We are protecting our parks
special to the daily
Open your paper in the next few weeks, and you might see this headline: “Bush budget cuts end 911 coverage for Yosemite.”
The story underneath says an official review of the National Park Service by a government agency found that budget cuts and staff vacancies at Yosemite National Park mean that visitors in life-threatening emergencies will get busy signals or no answer when they call 911. A spokesman for an advocacy group will express the outrage all Americans feel when budget cuts endanger human safety, especially in places like national parks that are so close to our hearts.
The problem is that it won’t be true. Yosemite has been and always will be covered by 911 operators and emergency services 24 hours a day, seven days a week. In fact, the Park Service is improving 911 service at Yosemite by combining operations with two nearby park units ” exactly the type of efficient and effective management Americans expect of their government. If past experience is any indication, however, the inaccuracy of an accusation about budget cuts at national parks won’t change the headlines. Americans cherish our national parks so much that any report of neglect, no matter how unfounded, immediately becomes newsworthy.
The facts speak for themselves, however. In the past five years, the administration has invested record-high levels of funding to improve our parks. In fact, the total national park operations budget increased by nearly $400 million, or 27 percent, from 2001 to 2006.
Since 2001, the Park Service has undertaken projects to improve and upgrade nearly 6,000 facilities. Visitors enjoy improved roads and trails, rehabilitated visitor centers, more accessible campgrounds, and stabilized historic structures.
Meanwhile, the average amount of federal funding spent per visitor to our national parks rose from $5.60 to $7.19, or 28 percent, from 2001 to 2006. Surveys show that 96 percent of visitors say they are satisfied with the facilities, services, and recreational opportunities at our parks. Can any business or organization match such an outstanding satisfaction rate?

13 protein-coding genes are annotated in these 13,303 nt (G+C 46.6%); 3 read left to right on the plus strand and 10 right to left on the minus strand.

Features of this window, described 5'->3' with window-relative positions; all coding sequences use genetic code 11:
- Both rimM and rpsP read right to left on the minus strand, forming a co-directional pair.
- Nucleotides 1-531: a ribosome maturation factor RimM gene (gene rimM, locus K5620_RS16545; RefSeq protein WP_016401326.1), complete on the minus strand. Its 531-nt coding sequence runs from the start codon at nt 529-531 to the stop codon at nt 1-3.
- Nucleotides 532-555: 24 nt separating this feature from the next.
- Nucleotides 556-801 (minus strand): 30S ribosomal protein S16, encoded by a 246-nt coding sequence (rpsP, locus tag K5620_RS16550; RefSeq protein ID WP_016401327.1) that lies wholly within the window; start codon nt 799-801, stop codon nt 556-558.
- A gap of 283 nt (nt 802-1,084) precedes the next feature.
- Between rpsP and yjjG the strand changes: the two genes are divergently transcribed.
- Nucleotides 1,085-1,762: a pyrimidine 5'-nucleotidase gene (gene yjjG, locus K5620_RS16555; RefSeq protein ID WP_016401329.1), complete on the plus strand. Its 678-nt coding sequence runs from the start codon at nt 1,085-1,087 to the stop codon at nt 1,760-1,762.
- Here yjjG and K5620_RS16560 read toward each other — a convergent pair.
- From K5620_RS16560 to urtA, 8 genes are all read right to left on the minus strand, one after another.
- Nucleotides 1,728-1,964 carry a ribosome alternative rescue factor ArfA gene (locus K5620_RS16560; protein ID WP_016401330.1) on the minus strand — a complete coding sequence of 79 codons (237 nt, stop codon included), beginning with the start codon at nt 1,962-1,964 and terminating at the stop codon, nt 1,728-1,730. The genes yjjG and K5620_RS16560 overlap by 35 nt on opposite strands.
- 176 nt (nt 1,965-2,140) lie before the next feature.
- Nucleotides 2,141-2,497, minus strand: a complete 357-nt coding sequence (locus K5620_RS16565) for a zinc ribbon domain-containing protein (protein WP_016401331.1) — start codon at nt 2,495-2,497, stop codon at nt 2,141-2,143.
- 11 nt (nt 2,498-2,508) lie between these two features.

Critics find their way around these facts by honing in on the budgets of individual park units. It is true that some park units received funding increases while others did not. As with any enterprise, Park Service officials have to allocate funding based on a variety of factors, such as where visitation is increasing or decreasing and the need to rehabilitate aging facilities.
As good managers, park superintendents are making some adjustments in how they operate. Spending patterns shift as new challenges emerge in law enforcement, icon protection, hurricane preparation, or removal of invasive weeds.
Yet alarming anecdotes are passed on even as they prove false. For example, one anecdote in a Government Accountability Office report recounts that budget cuts have forced Grand Teton National Park to cut the number of staff who pick up litter and clean bathrooms. The truth is that the park has reorganized its workforce, shifting to more seasonal employees during peak visitation to ensure better overall service. Will that stop the headline that says: “Budget cuts lead to dirty bathrooms at Grand Teton?” Not if past experience is any indication.
Though media headlines may announce employment cuts, nine of 12 parks reviewed in the GAO report increased the number of their employees between 2001 and 2005.
From the Statue of Liberty to the Grand Canyon, the 390 units of the National Park System weave a tapestry of who we are as a nation: our history, our values, our culture, and the awesome beauty of our land. Americans can be assured that we are taking good care of this great tapestry, providing both the funding and the innovative management needed to conserve and protect our most precious national treasures.
Lynn Scarlett is a contributor to Writers on the Range, a service of High Country News (hcn.org). She is the Acting
Secretary of the Interior Department.
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